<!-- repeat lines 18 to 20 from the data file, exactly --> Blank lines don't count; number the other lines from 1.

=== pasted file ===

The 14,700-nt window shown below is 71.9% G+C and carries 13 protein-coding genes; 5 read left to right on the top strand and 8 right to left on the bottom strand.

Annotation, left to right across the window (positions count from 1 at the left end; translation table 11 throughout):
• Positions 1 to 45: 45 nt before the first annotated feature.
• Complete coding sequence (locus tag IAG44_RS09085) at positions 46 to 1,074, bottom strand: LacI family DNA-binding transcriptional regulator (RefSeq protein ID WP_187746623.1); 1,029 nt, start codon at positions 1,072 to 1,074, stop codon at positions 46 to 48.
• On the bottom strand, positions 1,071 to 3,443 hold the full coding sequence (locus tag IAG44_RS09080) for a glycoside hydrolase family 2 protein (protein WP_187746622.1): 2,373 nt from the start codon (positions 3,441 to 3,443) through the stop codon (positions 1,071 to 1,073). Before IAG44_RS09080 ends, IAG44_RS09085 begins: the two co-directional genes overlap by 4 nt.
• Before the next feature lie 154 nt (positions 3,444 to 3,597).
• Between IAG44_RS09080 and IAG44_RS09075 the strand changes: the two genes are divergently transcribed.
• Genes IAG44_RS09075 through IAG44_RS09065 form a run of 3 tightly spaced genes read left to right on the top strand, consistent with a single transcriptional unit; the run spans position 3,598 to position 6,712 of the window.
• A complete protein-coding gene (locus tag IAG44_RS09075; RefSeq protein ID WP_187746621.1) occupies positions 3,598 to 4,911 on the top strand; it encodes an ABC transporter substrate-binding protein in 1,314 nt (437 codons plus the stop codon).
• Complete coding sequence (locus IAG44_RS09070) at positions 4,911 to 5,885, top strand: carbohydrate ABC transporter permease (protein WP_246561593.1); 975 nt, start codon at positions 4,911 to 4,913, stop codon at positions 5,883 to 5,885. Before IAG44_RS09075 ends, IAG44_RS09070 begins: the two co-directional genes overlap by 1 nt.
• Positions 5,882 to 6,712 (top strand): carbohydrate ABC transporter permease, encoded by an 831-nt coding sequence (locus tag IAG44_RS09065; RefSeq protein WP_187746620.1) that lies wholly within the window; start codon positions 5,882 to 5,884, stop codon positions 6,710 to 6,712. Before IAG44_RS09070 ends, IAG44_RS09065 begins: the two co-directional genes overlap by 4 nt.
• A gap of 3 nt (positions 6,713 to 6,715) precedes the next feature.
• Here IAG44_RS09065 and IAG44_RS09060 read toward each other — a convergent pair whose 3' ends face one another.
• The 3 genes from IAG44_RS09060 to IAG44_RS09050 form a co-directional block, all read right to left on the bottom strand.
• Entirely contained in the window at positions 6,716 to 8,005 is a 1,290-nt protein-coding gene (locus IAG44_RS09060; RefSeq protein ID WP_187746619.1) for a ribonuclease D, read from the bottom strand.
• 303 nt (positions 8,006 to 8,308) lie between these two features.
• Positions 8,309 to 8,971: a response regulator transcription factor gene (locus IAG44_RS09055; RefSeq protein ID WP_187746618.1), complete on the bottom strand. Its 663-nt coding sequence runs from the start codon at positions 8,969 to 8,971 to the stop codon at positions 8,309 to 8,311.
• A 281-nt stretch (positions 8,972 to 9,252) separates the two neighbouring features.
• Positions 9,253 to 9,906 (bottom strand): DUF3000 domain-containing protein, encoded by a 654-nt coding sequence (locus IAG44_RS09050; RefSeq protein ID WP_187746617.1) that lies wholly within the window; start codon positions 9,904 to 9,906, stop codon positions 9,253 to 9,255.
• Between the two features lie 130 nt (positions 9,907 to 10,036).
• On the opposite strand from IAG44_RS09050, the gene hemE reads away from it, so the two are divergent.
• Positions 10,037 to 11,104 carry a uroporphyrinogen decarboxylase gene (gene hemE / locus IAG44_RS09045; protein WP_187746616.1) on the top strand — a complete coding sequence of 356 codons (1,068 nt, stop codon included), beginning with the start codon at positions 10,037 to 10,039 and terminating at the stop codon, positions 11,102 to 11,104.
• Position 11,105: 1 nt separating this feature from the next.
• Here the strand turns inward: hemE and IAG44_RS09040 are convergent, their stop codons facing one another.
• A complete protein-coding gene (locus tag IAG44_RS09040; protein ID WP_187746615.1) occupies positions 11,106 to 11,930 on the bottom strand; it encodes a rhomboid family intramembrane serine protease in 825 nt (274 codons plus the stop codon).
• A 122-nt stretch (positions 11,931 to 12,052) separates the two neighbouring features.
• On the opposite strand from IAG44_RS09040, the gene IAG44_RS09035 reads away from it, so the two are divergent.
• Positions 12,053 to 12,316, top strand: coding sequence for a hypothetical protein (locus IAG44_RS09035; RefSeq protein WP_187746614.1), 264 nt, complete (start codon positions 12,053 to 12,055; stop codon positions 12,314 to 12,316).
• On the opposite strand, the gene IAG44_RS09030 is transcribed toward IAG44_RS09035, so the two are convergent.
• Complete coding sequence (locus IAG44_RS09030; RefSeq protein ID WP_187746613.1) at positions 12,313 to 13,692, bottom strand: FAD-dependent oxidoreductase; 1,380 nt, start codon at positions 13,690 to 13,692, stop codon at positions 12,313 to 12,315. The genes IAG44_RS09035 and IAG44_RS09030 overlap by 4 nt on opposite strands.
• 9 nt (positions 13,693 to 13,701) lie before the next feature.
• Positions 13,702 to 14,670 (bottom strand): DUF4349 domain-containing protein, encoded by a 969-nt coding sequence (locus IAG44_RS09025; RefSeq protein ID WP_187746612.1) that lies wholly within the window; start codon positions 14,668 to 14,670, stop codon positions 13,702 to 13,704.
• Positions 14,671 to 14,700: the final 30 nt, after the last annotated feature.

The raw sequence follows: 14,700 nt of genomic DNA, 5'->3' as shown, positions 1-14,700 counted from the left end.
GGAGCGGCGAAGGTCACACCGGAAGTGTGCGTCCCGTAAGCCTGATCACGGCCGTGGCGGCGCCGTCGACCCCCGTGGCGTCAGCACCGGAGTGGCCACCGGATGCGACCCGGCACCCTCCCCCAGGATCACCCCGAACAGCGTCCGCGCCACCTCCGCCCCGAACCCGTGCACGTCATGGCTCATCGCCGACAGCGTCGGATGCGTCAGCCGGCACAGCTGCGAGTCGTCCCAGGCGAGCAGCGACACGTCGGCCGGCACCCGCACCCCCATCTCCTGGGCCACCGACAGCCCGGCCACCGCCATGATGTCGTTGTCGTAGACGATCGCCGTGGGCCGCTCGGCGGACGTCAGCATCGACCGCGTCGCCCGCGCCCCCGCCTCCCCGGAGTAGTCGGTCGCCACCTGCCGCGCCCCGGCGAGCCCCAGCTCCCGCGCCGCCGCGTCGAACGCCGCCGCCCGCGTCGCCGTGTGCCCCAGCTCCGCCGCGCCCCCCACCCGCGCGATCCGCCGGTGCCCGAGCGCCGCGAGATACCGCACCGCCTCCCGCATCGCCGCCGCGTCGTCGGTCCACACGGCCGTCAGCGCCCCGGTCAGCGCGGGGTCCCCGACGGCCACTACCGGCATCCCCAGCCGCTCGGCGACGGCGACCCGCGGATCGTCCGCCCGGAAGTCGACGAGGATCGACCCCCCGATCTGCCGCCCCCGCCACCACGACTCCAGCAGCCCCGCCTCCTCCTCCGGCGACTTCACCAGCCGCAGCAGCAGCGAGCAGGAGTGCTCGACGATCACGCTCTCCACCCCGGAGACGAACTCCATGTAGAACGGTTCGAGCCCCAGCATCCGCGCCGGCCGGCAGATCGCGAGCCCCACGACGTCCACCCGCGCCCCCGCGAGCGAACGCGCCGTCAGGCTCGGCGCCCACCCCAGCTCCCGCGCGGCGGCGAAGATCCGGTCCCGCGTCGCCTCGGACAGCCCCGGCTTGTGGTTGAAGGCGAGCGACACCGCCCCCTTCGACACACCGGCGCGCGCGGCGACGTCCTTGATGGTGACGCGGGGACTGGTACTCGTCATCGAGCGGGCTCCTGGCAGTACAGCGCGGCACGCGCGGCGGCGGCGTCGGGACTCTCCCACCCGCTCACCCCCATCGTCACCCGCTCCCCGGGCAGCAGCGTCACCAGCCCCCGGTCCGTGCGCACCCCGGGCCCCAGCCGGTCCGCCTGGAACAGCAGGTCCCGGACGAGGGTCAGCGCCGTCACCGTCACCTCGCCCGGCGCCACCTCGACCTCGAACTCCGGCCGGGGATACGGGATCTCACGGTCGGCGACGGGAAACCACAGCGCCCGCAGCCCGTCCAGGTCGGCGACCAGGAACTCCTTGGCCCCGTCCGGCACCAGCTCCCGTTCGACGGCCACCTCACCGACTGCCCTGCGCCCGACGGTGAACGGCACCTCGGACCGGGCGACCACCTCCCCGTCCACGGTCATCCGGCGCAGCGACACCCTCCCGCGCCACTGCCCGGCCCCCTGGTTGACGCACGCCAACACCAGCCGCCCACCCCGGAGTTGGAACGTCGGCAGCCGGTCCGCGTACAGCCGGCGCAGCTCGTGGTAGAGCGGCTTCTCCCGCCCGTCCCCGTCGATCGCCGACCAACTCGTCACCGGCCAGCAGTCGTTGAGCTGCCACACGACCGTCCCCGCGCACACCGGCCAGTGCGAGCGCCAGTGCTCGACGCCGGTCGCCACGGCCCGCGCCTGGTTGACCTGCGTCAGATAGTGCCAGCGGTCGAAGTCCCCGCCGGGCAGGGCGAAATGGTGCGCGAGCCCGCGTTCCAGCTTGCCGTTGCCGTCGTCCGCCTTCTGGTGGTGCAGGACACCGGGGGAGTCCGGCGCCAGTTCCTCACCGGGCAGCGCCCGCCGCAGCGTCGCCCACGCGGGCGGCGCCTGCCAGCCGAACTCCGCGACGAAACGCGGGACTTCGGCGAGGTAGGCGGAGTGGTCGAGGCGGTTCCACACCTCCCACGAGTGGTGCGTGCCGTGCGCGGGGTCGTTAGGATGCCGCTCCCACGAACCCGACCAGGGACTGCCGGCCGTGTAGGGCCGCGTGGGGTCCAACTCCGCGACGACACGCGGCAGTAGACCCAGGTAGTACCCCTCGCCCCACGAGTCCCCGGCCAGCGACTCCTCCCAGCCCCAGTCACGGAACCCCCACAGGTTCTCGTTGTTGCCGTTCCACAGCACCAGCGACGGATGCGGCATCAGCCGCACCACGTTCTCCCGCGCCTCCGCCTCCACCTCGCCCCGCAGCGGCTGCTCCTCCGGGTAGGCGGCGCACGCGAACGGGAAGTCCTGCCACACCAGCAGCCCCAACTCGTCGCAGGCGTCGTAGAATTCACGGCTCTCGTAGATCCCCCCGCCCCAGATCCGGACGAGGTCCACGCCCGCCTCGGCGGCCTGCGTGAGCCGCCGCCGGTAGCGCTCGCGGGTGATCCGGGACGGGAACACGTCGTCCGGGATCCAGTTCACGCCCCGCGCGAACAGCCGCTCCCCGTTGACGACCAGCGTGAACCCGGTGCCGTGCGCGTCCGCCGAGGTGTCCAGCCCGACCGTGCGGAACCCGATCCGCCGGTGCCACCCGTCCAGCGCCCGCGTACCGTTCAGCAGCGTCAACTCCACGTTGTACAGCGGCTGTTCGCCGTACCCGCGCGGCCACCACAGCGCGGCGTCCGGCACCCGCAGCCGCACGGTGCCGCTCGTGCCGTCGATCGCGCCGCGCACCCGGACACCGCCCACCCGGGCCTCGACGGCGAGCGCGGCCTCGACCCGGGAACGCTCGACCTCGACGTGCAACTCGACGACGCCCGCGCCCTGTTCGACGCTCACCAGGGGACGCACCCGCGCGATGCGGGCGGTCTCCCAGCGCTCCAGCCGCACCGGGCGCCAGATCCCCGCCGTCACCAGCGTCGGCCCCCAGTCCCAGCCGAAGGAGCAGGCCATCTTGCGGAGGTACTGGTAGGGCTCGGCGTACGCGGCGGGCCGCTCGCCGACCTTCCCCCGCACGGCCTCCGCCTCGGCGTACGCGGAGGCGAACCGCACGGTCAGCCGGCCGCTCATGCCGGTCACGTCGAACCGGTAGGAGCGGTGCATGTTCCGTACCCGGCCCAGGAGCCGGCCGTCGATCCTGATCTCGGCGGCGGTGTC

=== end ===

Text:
• A 281-nt stretch (positions 8,972 to 9,252) separates the two neighbouring features.
• Positions 9,253 to 9,906 (bottom strand): DUF3000 domain-containing protein, encoded by a 654-nt coding sequence (locus IAG44_RS09050; RefSeq protein ID WP_187746617.1) that lies wholly within the window; start codon positions 9,904 to 9,906, stop codon positions 9,253 to 9,255.
• Between the two features lie 130 nt (positions 9,907 to 10,036).